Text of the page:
G’day maties!

From down unda, where the grass is green and the soil is red… and of course Melbourne- the best city in the world!

Been a while since my last post, cannot even remember when, feels like a year or two.

This is a dedication to mostly Conrad Johnson specialists, and to those who have used or acquired NOS tubes along the way.

Since departing with my beloved CAV45 (the most wonderful well-balanced tube integrated amp I’ve ever had the pleasure of owning) and venturing back into the pre-power config, now using the Classic 60SE once again, I was on the look out for a preamp that can match the sonic qualities of my previous ACT2.

Looked far and wide, over the hills and through the woods, and after trying quite a few superb preamps, I eventually settled for a beautiful PV15. This was the last “PV” series made by CJ just before their launch of the “ET series”, and the reason for choosing this particular preamp to match superbly well with the Classic 60SE is of many reasons:

1. This PV15 still has that golden glow of yesteryear that CJ was known for-musicality at its best. Call it coloured, caramel affect, who cares, the musical combination with the Classic 60 is marvellous!

2. Fitted with a pair of GE M8080’s which were well over used, required changing. So temporarily I fitted another pair of GE’s whiles my special order for the original Mullard M8080 was being processed by CJ (took a while but was worth the wait).

3. Final reason: simple circuitry, minimum parts (line stage only, no phonostage), easy to handle remote, and does have balance control- for those quick sound checks and finer adjustments… does make it handy.

Based on the above 3 points, most of the newer CJ pre’s don’t have much of that golden glow, neither do their latest power amps. However, after careful listening and trying numerous combinations, I figured if you were to try out an older pre with the power and finesse of their newer power amps, this combination just might provide a wonderful balanced sound of musical bliss, and that's all she wrote!

I must say, the ET5 was a superb combination as well as the ET7 would provide that very high quality sound. However, for me at this moment in my life, I have come to a point where this so called “high-end” audio industry must be justified by price vs performance factor. This is basically from the many experiences I have had through the decades of owning top end gear and eventuating into simpler forms of systems that not only give far more musical satisfaction but also help you save a whole lot more for finer things in life, such as family, building a home, and upgrading your cartridge.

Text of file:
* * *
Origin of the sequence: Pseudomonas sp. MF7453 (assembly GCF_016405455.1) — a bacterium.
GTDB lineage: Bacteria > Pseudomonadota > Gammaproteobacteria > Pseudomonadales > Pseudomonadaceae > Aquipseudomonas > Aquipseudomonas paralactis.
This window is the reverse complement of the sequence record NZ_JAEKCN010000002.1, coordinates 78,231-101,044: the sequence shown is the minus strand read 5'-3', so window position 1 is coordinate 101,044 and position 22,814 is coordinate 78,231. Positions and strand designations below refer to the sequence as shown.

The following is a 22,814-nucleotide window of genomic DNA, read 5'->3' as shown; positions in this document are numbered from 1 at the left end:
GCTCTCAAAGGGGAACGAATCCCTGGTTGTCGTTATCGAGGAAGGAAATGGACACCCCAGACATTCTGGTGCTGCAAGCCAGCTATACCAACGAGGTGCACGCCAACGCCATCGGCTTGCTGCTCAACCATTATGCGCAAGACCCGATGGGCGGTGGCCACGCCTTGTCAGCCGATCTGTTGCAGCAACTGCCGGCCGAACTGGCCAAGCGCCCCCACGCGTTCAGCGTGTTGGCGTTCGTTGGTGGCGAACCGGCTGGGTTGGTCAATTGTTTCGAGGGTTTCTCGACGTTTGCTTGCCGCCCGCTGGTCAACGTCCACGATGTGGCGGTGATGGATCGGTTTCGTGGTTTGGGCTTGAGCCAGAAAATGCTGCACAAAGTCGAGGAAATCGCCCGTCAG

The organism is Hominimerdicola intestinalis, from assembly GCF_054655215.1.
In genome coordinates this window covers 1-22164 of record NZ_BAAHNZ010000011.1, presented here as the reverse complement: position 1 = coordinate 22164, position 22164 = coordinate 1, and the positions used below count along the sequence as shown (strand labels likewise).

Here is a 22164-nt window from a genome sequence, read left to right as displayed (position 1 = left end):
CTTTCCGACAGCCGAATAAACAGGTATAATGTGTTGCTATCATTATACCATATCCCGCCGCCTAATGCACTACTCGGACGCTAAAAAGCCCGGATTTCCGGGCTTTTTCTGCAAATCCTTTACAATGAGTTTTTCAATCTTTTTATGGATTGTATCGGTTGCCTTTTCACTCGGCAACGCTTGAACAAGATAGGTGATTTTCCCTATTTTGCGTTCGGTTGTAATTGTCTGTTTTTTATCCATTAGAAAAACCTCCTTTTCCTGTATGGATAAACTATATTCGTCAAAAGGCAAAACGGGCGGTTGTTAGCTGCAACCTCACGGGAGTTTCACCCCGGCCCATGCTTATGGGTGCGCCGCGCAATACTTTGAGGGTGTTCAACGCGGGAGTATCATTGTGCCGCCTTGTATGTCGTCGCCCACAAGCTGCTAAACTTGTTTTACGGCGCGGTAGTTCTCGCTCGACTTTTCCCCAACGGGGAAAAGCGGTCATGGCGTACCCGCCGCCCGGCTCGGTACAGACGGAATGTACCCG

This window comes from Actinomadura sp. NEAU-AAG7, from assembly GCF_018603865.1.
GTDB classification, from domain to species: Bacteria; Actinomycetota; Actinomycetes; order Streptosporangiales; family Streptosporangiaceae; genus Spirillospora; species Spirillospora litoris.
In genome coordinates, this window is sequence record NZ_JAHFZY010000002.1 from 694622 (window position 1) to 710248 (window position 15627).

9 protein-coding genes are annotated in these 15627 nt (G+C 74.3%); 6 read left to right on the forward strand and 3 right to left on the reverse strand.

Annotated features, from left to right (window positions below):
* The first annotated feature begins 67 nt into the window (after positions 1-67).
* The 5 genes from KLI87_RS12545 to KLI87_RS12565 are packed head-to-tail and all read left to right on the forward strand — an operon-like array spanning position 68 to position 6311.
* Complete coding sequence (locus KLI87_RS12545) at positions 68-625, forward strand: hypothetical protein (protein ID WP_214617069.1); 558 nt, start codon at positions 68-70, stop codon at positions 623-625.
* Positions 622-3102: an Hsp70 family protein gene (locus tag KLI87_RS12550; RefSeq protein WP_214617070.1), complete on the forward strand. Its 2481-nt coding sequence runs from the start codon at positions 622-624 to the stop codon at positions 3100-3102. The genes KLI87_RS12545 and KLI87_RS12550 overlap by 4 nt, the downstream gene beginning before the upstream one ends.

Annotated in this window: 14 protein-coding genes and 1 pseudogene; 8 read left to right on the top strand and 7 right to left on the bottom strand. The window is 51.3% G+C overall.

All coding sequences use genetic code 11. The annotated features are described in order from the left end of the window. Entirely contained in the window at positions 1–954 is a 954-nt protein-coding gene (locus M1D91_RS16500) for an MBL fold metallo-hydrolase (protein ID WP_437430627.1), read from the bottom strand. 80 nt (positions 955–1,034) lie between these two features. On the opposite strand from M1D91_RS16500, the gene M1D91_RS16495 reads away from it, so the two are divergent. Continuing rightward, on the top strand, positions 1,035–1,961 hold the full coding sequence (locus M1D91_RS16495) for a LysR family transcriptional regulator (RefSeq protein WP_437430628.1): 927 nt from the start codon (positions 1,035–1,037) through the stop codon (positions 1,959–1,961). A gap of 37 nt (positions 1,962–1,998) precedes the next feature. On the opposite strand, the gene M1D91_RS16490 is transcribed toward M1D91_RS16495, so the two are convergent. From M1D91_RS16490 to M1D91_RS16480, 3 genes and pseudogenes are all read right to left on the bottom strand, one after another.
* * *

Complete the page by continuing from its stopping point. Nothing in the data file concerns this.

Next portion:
Referring to point 2: this was the most amazing musical experience I have had to date!
CJ shipped across some very rare NOS Mullards, paid a pretty penny for this pair. It was like unwrapping something from the Raiders of the Lost Ark… The tubes came in an old white box, where each tube was covered in some very old type of paper that virtually crumpled whiles unwrapping. Checked the dates, looked like somewhere between 1976-78, the lettering was so faded, I think it was probably 1980. Anyway, I placed these in and thought what’s all the fuss about NOS… wow! Now that’s what I call “musical justification!”

Points as follows:
1. The holographic imaging is deeper and wider, has a superb sense of space along with the right sense of scale.

2. The transient response is smoother and has greater control coming from the power amp. There is no sense of “forced transients” or “overblown” impact, rather a sense of more natural tones, and when called for in the music, does deliver the impact only when needed. This is what I refer to a well-balanced sound, which allows you to relax and listen and most of all enjoy your music, rather than always be on edge…

3. The greatest factor, which leads to the most significant experience, is the noise floor. It’s extremely quiet, far quieter than the ET5 or the ACT2. I also tried the ET3SE, although a wonderful design in its own right, does not have balance control, only found on the ET5, ET7 & upwards. Therefore, describing the sonic attributes as above, considering the percentage of performance, this has gone up by around 60-70%, actually closer to 80% I would say.

In the past, what I have noticed from changing preamps usually amounts to a small factor of performance, somewhere between 10-20% in sonics but certainly not these Mullards! The whole presentation is truly remarkable, and delivered through Martin Logan stats, that level of transparency is highly revealing!

Do I miss my ACT2? Yes, sometimes, then perhaps an ET5 or ET7 would be the answer… unfortunately these preamps in Aussie land are priced in the upper region, which I will not spend on, although very accessible. If I was to out-class this performance by quite a margin and be able to justify the performance factor in that upper 70-80% region, that would have to be the GAT /GATS2.

Therefore, the point I’m trying to make is for those who have quality preamps, and are trying to venture towards upgrades or that ultimate one, don’t stress! You never know what you’ve already got, until you provide it with the best. Some careful listening and critical placement, and choosing the right tubes, may actually get you to a level of performance that you thought was only accessible if you had the extra funds, definitely not so!

Another PV series from CJ that I have enjoyed in the distant past was the PV12. It had all of that glorious golden glow, and partner this beauty with one of their newer designed power amps, will definitely provide that finer balance. Call me old fashion or whatever… but when you here this combination, you will recognize it straight away, and there is something very nostalgic about this sound. Whether it is “accurate” or not, I wouldn’t know but one thing for sure is “it just sounds right” indeed!

Cheers and all the best to the remaining PV series, Vintage at its best!